Corneliu Porumboiu’s “Police, Adjective” is an extremely effective film about what an astonishingly tedious thing it is to be a narcotics detective in semi-urban Romania. In the morning, I saw Lars von Trier’s “Antichrist,” with its clitoris-clipping and t******e-smashing, and in the afternoon, I saw “Police, Adjective.” It’s no contest: “Police, Adjective” is much, much more difficult to sit through.
Here is the plot: Cristi, the detective, is investigating reports from an informant that a local teenager is a drug dealer. In this context, “drug dealer” means that he sometimes smokes a joint on the playground with two friends. For this, they have a detective tailing him day-in, day-out. Cristi doesn’t want to arrest the kid, but his captain does. Sometimes the characters discuss semantics. That’s it. That’s the whole movie.
There aren’t really any characters. Cristi has a wife, and they argue about the meaning of certain lyrics in a song. We see him eating soup. We see him eating some sort of goulash. Sometimes he smokes a cigarette. Sometimes he sighs. We barely meet any other cops. The kid Cristi’s trailing does not have a single line in the film.
The filmmaking is so conservative that it would be a stage play if it could. There are no close-ups, only long (when outdoors) and medium (when indoors) shots. The colors are drab. The acting is drained of emotion. This sort of flatness takes real effort. The filmmakers didn’t do a halfhearted job here. They put everything they had into making “Police, Adjective” a chore to watch. Why?
For almost two hours, we watch Cristi follow the dope-smoking kid around. There are long, unvarying, cheap-looking shots. Here’s the kid smoking on a playground. Here’s the kid walking off the playground. Here’s the empty playground. Now Cristi walks onto the playground. Now Cristi picks up the discarded joint and smells it. That took about fifteen minutes of screen time.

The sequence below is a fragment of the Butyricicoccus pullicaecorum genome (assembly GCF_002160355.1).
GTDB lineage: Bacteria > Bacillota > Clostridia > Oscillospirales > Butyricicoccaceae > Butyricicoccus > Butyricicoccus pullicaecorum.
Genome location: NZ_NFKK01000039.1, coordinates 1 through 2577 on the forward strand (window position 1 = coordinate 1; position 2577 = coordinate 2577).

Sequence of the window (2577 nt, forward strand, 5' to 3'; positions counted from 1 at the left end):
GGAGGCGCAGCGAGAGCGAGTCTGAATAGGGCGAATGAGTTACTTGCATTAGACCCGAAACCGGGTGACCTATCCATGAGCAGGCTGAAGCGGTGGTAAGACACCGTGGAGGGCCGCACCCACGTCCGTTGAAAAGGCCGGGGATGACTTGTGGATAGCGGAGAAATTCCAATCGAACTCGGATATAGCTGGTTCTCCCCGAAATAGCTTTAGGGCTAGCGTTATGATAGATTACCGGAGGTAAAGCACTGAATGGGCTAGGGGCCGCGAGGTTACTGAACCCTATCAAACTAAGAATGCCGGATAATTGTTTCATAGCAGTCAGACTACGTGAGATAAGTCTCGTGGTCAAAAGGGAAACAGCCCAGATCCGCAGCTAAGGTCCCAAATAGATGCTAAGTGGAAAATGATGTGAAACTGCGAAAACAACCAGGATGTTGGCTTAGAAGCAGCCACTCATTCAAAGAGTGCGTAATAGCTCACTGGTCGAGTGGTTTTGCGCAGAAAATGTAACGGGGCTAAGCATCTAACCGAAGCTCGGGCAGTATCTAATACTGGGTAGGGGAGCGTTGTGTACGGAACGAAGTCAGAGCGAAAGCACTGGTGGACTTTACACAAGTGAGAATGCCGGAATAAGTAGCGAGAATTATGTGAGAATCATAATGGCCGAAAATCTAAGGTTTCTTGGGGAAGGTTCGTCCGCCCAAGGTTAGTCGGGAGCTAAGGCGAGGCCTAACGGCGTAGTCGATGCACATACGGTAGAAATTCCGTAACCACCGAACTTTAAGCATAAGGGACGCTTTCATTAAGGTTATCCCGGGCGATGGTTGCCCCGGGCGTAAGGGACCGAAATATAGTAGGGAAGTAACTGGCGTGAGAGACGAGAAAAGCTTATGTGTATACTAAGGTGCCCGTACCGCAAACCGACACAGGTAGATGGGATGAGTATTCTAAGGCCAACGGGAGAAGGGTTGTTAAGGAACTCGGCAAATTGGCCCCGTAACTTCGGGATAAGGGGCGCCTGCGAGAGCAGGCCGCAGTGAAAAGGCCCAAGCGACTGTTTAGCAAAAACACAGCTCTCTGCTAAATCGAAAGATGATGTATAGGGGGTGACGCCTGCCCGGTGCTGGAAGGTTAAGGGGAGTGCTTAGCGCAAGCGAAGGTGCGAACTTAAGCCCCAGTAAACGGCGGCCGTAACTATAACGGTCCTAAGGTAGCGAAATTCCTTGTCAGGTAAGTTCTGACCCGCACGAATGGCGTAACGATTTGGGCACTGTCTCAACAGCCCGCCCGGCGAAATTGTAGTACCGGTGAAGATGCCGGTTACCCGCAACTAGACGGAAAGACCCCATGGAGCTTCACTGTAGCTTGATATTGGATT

Stick around, and you will also enjoy…shots of Cristi walking! Shots of Cristi standing and not moving! Long, slow shots of Cristi’s police reports, describing the above, translated in their entirety via subtitles! The film begins to feel like a cruel joke.
But wait. I haven’t gotten to the climax yet. Cristi goes into the police captain’s office and – I swear – they read the dictionary to each other for fifteen minutes. Sometimes they re-read definitions that they’ve already read.
Because, you see, “Police, Adjective” is a film about language. It says so in the press materials. “I wanted to make a film about language, about its meaning or, better yet, about its lack of meaning,” says the director’s statement. “Cristi is a cop enforcing a law made out of words…. Behind the words, there’s the dictionary; in the past, behind the words there was God, but that’s a world my characters no longer have access to.”
I politely prefer to believe that the director’s statement is incomplete, and I reassert my claim that “Police, Adjective” is in fact a film about how boring it is to be a cop in Romania. Because if it actually is a film about language, I’d have to say that the current version should have been edited into an eight-minute short.